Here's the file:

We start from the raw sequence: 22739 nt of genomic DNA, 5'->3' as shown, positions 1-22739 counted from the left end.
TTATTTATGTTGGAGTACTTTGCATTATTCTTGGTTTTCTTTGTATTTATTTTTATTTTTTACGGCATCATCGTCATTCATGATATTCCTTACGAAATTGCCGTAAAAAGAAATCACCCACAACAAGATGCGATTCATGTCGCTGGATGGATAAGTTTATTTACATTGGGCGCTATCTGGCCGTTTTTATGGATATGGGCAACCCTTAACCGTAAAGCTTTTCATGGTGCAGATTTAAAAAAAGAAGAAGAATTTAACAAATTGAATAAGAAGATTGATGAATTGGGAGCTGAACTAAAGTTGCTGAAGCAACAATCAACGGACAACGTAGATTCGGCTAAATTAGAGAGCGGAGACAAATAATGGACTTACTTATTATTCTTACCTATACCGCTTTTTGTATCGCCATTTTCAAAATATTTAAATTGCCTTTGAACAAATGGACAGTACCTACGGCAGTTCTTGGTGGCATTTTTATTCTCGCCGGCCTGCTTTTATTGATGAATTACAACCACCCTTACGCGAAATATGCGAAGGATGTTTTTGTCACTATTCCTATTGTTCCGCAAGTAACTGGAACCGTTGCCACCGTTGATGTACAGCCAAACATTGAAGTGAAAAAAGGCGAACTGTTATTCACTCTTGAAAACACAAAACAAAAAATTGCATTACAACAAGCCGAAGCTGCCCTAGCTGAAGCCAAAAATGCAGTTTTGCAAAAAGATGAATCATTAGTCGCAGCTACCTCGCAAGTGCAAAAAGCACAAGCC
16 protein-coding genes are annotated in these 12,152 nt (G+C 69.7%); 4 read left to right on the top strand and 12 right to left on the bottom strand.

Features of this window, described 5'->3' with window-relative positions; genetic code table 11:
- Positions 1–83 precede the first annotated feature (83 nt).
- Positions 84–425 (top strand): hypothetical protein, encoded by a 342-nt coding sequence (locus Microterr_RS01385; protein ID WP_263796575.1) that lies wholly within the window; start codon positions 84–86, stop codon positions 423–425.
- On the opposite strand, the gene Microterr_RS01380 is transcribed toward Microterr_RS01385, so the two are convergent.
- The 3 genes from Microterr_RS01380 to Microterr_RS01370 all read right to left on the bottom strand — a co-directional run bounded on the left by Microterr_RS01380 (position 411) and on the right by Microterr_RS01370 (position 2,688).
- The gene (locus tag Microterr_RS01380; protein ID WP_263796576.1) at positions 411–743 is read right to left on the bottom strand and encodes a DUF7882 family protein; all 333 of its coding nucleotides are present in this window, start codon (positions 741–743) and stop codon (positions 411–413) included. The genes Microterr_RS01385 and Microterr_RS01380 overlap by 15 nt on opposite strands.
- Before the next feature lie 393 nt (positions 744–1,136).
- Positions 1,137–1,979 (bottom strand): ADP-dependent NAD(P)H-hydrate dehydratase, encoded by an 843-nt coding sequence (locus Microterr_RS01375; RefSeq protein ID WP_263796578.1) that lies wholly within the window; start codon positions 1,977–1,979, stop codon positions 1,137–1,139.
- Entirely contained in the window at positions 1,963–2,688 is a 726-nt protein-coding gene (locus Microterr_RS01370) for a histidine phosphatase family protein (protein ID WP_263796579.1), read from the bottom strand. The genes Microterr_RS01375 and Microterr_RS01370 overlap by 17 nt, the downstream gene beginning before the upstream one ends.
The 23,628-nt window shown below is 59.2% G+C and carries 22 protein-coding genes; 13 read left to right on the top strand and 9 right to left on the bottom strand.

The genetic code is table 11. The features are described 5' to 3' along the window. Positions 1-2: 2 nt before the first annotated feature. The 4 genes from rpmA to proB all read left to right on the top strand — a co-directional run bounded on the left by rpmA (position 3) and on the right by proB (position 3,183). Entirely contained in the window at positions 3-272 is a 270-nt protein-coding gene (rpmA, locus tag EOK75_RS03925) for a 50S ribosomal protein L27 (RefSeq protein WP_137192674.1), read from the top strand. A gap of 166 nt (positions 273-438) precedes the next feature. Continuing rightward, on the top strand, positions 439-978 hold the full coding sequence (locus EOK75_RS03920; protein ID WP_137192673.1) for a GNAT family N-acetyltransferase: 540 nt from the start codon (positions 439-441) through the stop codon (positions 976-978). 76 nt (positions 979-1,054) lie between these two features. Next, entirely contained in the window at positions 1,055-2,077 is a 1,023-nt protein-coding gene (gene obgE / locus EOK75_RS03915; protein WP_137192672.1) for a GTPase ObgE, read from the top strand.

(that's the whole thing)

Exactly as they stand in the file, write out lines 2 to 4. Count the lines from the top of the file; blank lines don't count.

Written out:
TTATTTATGTTGGAGTACTTTGCATTATTCTTGGTTTTCTTTGTATTTATTTTTATTTTTTACGGCATCATCGTCATTCATGATATTCCTTACGAAATTGCCGTAAAAAGAAATCACCCACAACAAGATGCGATTCATGTCGCTGGATGGATAAGTTTATTTACATTGGGCGCTATCTGGCCGTTTTTATGGATATGGGCAACCCTTAACCGTAAAGCTTTTCATGGTGCAGATTTAAAAAAAGAAGAAGAATTTAACAAATTGAATAAGAAGATTGATGAATTGGGAGCTGAACTAAAGTTGCTGAAGCAACAATCAACGGACAACGTAGATTCGGCTAAATTAGAGAGCGGAGACAAATAATGGACTTACTTATTATTCTTACCTATACCGCTTTTTGTATCGCCATTTTCAAAATATTTAAATTGCCTTTGAACAAATGGACAGTACCTACGGCAGTTCTTGGTGGCATTTTTATTCTCGCCGGCCTGCTTTTATTGATGAATTACAACCACCCTTACGCGAAATATGCGAAGGATGTTTTTGTCACTATTCCTATTGTTCCGCAAGTAACTGGAACCGTTGCCACCGTTGATGTACAGCCAAACATTGAAGTGAAAAAAGGCGAACTGTTATTCACTCTTGAAAACACAAAACAAAAAATTGCATTACAACAAGCCGAAGCTGCCCTAGCTGAAGCCAAAAATGCAGTTTTGCAAAAAGATGAATCATTAGTCGCAGCTACCTCGCAAGTGCAAAAAGCACAAGCC
16 protein-coding genes are annotated in these 12,152 nt (G+C 69.7%); 4 read left to right on the top strand and 12 right to left on the bottom strand.

Features of this window, described 5'->3' with window-relative positions; genetic code table 11: